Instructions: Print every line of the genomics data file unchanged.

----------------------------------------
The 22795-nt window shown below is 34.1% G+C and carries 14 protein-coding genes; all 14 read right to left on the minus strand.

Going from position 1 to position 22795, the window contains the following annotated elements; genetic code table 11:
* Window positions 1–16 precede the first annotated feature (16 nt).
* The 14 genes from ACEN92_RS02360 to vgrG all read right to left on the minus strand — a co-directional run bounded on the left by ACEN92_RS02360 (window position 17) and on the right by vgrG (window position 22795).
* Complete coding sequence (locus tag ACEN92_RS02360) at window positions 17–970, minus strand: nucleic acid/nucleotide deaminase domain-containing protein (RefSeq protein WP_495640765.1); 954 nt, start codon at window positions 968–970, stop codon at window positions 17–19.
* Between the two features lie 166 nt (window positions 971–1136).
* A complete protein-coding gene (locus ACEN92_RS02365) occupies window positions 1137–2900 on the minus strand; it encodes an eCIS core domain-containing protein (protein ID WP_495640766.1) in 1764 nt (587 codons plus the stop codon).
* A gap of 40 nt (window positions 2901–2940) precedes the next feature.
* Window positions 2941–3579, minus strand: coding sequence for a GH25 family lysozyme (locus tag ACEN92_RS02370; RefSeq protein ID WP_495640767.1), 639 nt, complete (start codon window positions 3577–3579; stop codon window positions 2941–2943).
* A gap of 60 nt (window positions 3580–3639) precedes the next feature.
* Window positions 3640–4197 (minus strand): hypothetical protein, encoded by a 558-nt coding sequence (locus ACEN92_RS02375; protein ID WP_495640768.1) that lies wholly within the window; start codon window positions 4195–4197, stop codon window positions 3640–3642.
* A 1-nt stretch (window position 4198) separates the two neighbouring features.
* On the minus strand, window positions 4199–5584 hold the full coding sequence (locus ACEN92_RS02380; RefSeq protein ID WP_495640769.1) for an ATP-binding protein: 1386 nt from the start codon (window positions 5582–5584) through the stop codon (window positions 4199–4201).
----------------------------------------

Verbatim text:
The 22795-nt window shown below is 34.1% G+C and carries 14 protein-coding genes; all 14 read right to left on the minus strand.

Going from position 1 to position 22795, the window contains the following annotated elements; genetic code table 11:
* Window positions 1–16 precede the first annotated feature (16 nt).
* The 14 genes from ACEN92_RS02360 to vgrG all read right to left on the minus strand — a co-directional run bounded on the left by ACEN92_RS02360 (window position 17) and on the right by vgrG (window position 22795).
* Complete coding sequence (locus tag ACEN92_RS02360) at window positions 17–970, minus strand: nucleic acid/nucleotide deaminase domain-containing protein (RefSeq protein WP_495640765.1); 954 nt, start codon at window positions 968–970, stop codon at window positions 17–19.
* Between the two features lie 166 nt (window positions 971–1136).
* A complete protein-coding gene (locus ACEN92_RS02365) occupies window positions 1137–2900 on the minus strand; it encodes an eCIS core domain-containing protein (protein ID WP_495640766.1) in 1764 nt (587 codons plus the stop codon).
* A gap of 40 nt (window positions 2901–2940) precedes the next feature.
* Window positions 2941–3579, minus strand: coding sequence for a GH25 family lysozyme (locus tag ACEN92_RS02370; RefSeq protein ID WP_495640767.1), 639 nt, complete (start codon window positions 3577–3579; stop codon window positions 2941–2943).
* A gap of 60 nt (window positions 3580–3639) precedes the next feature.
* Window positions 3640–4197 (minus strand): hypothetical protein, encoded by a 558-nt coding sequence (locus ACEN92_RS02375; protein ID WP_495640768.1) that lies wholly within the window; start codon window positions 4195–4197, stop codon window positions 3640–3642.
* A 1-nt stretch (window position 4198) separates the two neighbouring features.
* On the minus strand, window positions 4199–5584 hold the full coding sequence (locus ACEN92_RS02380; RefSeq protein ID WP_495640769.1) for an ATP-binding protein: 1386 nt from the start codon (window positions 5582–5584) through the stop codon (window positions 4199–4201).